The persistent repetition of “would” must surely echo Valentino’s own storytelling style, but the progression of the boys’ symptoms from voicelessness to dissociation from their names to the falling-away of life itself reflects a more artful influence.  The final image is also one of the few figural/metaphoric moments from this unusually literal story. Moments like these were timely reminders that I was reading a Dave Eggers novel, not a strict autobiography. Eggers also uses an interesting device throughout the book, having present-day Valentino address parts of his story to the people he encounters throughout the day, which serves to tie the two timelines together in an interesting way and to reinforce the story’s genesis in an oral history, one told to Eggers by Valentino over the several years they collaborated on this book.

I have always been enamored with formal experimentation and stylistic devices, so these elements were helpful in keeping my interest throughout the long (long, very long, relentless) novel.  It’s good that they were, too, otherwise I might never have made it to the end.  By the last hundred pages or so, I had finally become invested in the story being told, and I’ll admit that for the last fifty or so pages, I was squinting through my tears as I neared the novel’s end.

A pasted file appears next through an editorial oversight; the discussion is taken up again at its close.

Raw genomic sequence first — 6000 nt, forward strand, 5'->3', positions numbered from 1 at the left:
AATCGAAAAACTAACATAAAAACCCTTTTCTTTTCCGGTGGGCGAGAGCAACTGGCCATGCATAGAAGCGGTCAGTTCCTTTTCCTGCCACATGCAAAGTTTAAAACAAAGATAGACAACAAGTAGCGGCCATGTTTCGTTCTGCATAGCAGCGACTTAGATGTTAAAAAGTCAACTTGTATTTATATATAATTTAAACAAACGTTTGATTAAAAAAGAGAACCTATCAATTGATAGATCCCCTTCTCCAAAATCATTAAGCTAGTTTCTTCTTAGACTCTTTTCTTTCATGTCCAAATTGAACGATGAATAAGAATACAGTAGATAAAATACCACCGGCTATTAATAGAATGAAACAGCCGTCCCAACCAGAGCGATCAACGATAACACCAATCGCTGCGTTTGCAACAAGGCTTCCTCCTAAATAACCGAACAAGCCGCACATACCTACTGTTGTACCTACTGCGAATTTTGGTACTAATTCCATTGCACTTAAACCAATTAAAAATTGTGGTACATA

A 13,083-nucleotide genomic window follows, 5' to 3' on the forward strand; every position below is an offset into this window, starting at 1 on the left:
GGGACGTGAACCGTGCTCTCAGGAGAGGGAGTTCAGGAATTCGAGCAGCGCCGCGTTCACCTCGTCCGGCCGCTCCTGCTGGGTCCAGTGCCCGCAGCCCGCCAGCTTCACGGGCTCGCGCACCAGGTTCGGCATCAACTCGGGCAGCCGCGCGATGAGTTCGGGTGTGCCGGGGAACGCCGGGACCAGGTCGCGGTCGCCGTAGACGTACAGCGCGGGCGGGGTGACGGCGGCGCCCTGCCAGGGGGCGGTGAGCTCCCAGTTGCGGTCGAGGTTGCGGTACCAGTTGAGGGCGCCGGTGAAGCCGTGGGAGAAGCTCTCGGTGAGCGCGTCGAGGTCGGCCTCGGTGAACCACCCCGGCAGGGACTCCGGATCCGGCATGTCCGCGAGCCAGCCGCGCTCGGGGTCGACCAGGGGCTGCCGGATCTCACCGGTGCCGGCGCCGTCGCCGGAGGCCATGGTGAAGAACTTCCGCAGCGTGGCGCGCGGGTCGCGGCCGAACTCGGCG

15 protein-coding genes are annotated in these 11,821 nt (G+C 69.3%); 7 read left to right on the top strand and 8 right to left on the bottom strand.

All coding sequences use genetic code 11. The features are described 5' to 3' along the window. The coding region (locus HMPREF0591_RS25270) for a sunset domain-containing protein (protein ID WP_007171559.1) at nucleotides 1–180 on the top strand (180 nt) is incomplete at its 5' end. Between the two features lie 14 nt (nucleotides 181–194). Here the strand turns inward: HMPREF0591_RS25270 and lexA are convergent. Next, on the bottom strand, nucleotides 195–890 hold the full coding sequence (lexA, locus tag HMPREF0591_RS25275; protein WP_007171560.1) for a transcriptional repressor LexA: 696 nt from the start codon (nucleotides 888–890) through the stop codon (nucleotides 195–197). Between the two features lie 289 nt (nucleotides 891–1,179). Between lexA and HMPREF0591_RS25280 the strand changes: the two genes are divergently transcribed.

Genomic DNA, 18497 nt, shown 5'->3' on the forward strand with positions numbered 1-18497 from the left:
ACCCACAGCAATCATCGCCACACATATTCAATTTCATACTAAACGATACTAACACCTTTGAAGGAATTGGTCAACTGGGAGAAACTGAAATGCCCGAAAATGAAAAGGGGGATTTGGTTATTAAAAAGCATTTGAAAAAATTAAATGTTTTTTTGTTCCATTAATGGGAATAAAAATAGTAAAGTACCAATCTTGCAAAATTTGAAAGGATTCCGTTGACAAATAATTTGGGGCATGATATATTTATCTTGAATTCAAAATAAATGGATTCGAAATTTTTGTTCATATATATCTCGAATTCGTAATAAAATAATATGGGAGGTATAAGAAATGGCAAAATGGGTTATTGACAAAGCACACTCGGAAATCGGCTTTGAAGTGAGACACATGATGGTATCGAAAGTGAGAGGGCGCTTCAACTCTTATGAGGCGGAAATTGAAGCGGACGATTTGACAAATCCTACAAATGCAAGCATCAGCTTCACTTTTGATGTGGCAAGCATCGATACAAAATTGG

While I can’t add to the universal, univocal raves for this book that I’ve seen elsewhere, I can say that it does truly reward persistence.  Valentino’s voice eventually becomes familiar and inextricable, and its moments of brilliance glow a bit brighter as the book moves closer to the finish.  It’s no Heartbreaking Work, but it manages to be heartbreaking enough anyway.


  1. I am having that same kind of problem with Oldest Living Confederate Widow Tells All. I desperately want to like the book, I do, but something about the narrator’s voice and the somewhat sympathetic presentation given to the recently post-slavery south really puts me off.

    Gurganus also spends a lot of time with Lucy talking about her hoo-ha. I don’t know if his goal is exposing the then common practice of marital rape and the way in which young women were not really taught anything about screwin’ or what, but every five pages it’s “Oh, and that Mr. Marsden made me do him after telling that story!” I have, frankly, pretty much had enough of it.

    I am increasingly convinced that the old south is basically a template for everything that can be wrong with the universe, and this book is doing nothing to really dissuade me from that notion.


  2. Sometimes I think reading a book you dislike makes you more thoughtful, since you are constantly going over the reasons why it isn’t working for you. That happened to me on this one, but then I wound up liking it after all.


  3. I think there’s something to that. I’m finally getting to the point where I can differentiate between things I don’t happen to like and things that aren’t good. I think Oldest Living Confederate Widow falls more into the first category. I really don’t like purposeful misspellings that are supposed to give me a sense of the narrator’s voice, and Gurganus does a lot of that. “Onct”? WTF?